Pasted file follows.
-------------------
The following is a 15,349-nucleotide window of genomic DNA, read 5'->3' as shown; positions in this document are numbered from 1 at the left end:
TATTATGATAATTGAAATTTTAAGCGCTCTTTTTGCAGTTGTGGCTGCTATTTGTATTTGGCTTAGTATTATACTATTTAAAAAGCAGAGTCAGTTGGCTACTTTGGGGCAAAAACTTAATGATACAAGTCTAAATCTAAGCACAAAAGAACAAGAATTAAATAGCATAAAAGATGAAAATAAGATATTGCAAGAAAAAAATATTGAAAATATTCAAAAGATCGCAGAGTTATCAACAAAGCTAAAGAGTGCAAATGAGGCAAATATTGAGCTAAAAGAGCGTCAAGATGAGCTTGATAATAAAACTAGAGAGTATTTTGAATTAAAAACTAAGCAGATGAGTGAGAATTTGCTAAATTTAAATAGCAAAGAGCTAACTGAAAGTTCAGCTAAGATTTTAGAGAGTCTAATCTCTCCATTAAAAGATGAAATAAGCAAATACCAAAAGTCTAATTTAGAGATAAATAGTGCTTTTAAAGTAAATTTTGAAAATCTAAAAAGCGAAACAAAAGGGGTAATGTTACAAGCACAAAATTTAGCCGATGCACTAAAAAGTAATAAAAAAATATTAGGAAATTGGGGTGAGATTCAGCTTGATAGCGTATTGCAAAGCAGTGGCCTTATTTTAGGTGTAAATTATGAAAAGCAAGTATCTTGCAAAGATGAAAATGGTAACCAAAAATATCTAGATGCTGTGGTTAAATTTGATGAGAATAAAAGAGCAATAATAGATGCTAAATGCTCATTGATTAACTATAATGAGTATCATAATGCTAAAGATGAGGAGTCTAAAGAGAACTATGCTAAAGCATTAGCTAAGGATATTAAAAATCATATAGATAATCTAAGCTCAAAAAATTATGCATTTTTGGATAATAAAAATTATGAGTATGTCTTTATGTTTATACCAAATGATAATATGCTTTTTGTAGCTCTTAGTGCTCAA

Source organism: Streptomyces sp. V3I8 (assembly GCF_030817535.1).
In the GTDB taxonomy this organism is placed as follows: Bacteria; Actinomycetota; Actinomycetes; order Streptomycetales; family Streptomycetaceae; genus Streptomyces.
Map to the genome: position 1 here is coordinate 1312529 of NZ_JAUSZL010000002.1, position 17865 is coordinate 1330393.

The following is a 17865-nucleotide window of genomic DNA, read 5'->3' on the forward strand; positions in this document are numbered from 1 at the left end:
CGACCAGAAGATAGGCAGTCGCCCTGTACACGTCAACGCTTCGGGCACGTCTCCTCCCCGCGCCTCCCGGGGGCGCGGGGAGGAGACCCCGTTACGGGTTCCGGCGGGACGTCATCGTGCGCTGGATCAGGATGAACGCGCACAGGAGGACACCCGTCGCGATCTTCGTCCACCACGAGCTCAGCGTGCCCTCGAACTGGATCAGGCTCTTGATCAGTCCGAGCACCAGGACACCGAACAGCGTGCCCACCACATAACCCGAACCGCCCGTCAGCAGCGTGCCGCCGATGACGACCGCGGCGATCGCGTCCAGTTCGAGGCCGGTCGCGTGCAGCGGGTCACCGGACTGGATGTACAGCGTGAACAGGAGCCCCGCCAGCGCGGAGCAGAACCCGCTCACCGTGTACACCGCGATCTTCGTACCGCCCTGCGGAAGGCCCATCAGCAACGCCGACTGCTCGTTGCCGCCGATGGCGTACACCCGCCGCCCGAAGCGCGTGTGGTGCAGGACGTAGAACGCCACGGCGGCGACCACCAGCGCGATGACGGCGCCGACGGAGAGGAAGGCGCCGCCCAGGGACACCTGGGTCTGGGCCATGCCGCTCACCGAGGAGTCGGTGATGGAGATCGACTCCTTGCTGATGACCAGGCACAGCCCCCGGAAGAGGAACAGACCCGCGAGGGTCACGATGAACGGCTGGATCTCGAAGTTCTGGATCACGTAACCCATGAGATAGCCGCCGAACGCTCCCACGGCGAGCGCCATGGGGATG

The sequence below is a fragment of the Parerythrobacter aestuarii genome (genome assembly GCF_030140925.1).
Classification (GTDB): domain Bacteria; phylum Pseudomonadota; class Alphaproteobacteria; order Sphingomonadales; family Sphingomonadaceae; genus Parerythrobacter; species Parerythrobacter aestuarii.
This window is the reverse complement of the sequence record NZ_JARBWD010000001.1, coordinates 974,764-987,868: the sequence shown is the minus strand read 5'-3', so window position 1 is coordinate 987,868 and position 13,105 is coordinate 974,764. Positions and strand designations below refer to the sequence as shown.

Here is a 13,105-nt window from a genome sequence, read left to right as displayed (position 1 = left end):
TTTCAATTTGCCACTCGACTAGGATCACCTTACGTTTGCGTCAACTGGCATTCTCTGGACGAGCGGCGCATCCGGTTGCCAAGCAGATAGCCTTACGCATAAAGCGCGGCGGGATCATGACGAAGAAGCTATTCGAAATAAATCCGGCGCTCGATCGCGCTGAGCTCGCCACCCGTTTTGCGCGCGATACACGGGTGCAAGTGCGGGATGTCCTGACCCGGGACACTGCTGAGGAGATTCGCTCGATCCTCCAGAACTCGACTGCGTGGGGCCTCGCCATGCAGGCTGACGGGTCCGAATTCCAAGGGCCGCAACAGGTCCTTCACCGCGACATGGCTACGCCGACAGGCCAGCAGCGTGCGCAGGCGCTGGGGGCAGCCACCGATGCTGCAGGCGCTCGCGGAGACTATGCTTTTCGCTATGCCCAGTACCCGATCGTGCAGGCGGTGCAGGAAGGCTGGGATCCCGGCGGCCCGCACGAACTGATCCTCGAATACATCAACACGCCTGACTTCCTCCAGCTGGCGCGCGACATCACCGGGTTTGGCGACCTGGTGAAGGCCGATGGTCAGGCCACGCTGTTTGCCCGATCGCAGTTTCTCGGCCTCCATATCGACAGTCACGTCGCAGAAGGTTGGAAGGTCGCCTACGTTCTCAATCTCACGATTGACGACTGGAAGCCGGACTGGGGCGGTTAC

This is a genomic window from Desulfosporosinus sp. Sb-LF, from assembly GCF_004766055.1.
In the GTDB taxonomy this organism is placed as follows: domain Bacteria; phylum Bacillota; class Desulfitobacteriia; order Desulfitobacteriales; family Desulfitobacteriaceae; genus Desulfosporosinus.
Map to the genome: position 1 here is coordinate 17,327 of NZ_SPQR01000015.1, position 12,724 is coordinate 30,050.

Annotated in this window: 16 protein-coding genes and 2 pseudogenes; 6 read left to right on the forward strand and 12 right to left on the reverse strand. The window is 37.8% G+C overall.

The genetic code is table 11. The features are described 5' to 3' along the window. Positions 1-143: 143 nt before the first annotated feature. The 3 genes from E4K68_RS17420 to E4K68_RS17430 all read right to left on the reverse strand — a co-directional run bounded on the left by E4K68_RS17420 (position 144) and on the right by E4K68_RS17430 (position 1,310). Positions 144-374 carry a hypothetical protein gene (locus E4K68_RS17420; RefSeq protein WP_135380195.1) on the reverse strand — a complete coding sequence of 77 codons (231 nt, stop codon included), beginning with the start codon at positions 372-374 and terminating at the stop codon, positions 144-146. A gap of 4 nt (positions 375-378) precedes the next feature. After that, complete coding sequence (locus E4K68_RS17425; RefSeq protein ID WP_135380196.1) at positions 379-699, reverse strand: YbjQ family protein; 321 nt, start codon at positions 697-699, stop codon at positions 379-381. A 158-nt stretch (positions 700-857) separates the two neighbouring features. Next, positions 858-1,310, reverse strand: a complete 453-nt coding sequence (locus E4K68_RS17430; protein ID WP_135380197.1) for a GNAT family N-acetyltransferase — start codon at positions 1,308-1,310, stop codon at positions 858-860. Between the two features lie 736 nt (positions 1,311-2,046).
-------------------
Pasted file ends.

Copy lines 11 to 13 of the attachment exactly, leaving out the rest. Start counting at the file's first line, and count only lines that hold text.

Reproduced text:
Here is a 13,105-nt window from a genome sequence, read left to right as displayed (position 1 = left end):
TTTCAATTTGCCACTCGACTAGGATCACCTTACGTTTGCGTCAACTGGCATTCTCTGGACGAGCGGCGCATCCGGTTGCCAAGCAGATAGCCTTACGCATAAAGCGCGGCGGGATCATGACGAAGAAGCTATTCGAAATAAATCCGGCGCTCGATCGCGCTGAGCTCGCCACCCGTTTTGCGCGCGATACACGGGTGCAAGTGCGGGATGTCCTGACCCGGGACACTGCTGAGGAGATTCGCTCGATCCTCCAGAACTCGACTGCGTGGGGCCTCGCCATGCAGGCTGACGGGTCCGAATTCCAAGGGCCGCAACAGGTCCTTCACCGCGACATGGCTACGCCGACAGGCCAGCAGCGTGCGCAGGCGCTGGGGGCAGCCACCGATGCTGCAGGCGCTCGCGGAGACTATGCTTTTCGCTATGCCCAGTACCCGATCGTGCAGGCGGTGCAGGAAGGCTGGGATCCCGGCGGCCCGCACGAACTGATCCTCGAATACATCAACACGCCTGACTTCCTCCAGCTGGCGCGCGACATCACCGGGTTTGGCGACCTGGTGAAGGCCGATGGTCAGGCCACGCTGTTTGCCCGATCGCAGTTTCTCGGCCTCCATATCGACAGTCACGTCGCAGAAGGTTGGAAGGTCGCCTACGTTCTCAATCTCACGATTGACGACTGGAAGCCGGACTGGGGCGGTTAC

This is a genomic window from Desulfosporosinus sp. Sb-LF, from assembly GCF_004766055.1.